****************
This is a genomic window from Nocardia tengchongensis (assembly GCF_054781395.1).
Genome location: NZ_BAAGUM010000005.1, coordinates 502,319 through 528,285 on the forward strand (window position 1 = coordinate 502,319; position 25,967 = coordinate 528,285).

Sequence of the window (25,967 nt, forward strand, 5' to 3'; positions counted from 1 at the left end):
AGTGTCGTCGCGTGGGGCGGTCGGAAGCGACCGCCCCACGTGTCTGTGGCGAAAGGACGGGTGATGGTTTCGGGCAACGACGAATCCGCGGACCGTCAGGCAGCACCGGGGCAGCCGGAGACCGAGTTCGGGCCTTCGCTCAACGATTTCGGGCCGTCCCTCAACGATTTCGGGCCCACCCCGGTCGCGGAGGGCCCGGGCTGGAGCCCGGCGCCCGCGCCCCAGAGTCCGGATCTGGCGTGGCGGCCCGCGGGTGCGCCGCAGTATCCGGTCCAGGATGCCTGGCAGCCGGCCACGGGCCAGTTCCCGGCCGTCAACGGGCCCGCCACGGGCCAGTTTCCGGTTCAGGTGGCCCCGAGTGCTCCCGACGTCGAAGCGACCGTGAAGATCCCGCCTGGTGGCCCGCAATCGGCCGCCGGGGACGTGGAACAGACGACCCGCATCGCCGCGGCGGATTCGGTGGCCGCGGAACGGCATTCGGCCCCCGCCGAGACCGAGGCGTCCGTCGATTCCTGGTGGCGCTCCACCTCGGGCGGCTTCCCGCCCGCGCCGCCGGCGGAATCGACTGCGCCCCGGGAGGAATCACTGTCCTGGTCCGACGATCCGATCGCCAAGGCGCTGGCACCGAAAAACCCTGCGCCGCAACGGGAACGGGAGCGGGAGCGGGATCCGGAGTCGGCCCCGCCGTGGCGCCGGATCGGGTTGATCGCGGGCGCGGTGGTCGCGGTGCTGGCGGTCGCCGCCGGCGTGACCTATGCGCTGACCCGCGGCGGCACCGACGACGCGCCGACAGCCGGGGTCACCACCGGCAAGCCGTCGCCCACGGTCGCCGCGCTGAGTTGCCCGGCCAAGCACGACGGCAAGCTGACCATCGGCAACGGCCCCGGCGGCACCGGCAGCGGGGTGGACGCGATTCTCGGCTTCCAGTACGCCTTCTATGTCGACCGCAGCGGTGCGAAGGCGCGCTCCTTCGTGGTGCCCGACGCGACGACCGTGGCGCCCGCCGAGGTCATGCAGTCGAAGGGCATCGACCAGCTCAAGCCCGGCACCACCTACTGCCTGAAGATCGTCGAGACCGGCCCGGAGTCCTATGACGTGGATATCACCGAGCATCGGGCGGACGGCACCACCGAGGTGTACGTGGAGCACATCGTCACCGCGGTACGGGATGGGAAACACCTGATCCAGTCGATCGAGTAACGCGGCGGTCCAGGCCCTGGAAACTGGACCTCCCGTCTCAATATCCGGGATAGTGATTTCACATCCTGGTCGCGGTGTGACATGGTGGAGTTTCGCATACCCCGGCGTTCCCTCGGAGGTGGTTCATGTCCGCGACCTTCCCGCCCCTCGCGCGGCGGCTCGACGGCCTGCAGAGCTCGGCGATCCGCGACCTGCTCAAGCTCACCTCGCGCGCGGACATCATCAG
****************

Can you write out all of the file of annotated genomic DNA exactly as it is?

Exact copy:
This is a genomic window from Nocardia tengchongensis (assembly GCF_054781395.1).
Genome location: NZ_BAAGUM010000005.1, coordinates 502,319 through 528,285 on the forward strand (window position 1 = coordinate 502,319; position 25,967 = coordinate 528,285).

Sequence of the window (25,967 nt, forward strand, 5' to 3'; positions counted from 1 at the left end):
AGTGTCGTCGCGTGGGGCGGTCGGAAGCGACCGCCCCACGTGTCTGTGGCGAAAGGACGGGTGATGGTTTCGGGCAACGACGAATCCGCGGACCGTCAGGCAGCACCGGGGCAGCCGGAGACCGAGTTCGGGCCTTCGCTCAACGATTTCGGGCCGTCCCTCAACGATTTCGGGCCCACCCCGGTCGCGGAGGGCCCGGGCTGGAGCCCGGCGCCCGCGCCCCAGAGTCCGGATCTGGCGTGGCGGCCCGCGGGTGCGCCGCAGTATCCGGTCCAGGATGCCTGGCAGCCGGCCACGGGCCAGTTCCCGGCCGTCAACGGGCCCGCCACGGGCCAGTTTCCGGTTCAGGTGGCCCCGAGTGCTCCCGACGTCGAAGCGACCGTGAAGATCCCGCCTGGTGGCCCGCAATCGGCCGCCGGGGACGTGGAACAGACGACCCGCATCGCCGCGGCGGATTCGGTGGCCGCGGAACGGCATTCGGCCCCCGCCGAGACCGAGGCGTCCGTCGATTCCTGGTGGCGCTCCACCTCGGGCGGCTTCCCGCCCGCGCCGCCGGCGGAATCGACTGCGCCCCGGGAGGAATCACTGTCCTGGTCCGACGATCCGATCGCCAAGGCGCTGGCACCGAAAAACCCTGCGCCGCAACGGGAACGGGAGCGGGAGCGGGATCCGGAGTCGGCCCCGCCGTGGCGCCGGATCGGGTTGATCGCGGGCGCGGTGGTCGCGGTGCTGGCGGTCGCCGCCGGCGTGACCTATGCGCTGACCCGCGGCGGCACCGACGACGCGCCGACAGCCGGGGTCACCACCGGCAAGCCGTCGCCCACGGTCGCCGCGCTGAGTTGCCCGGCCAAGCACGACGGCAAGCTGACCATCGGCAACGGCCCCGGCGGCACCGGCAGCGGGGTGGACGCGATTCTCGGCTTCCAGTACGCCTTCTATGTCGACCGCAGCGGTGCGAAGGCGCGCTCCTTCGTGGTGCCCGACGCGACGACCGTGGCGCCCGCCGAGGTCATGCAGTCGAAGGGCATCGACCAGCTCAAGCCCGGCACCACCTACTGCCTGAAGATCGTCGAGACCGGCCCGGAGTCCTATGACGTGGATATCACCGAGCATCGGGCGGACGGCACCACCGAGGTGTACGTGGAGCACATCGTCACCGCGGTACGGGATGGGAAACACCTGATCCAGTCGATCGAGTAACGCGGCGGTCCAGGCCCTGGAAACTGGACCTCCCGTCTCAATATCCGGGATAGTGATTTCACATCCTGGTCGCGGTGTGACATGGTGGAGTTTCGCATACCCCGGCGTTCCCTCGGAGGTGGTTCATGTCCGCGACCTTCCCGCCCCTCGCGCGGCGGCTCGACGGCCTGCAGAGCTCGGCGATCCGCGACCTGCTCAAGCTCACCTCGCGCGCGGACATCATCAG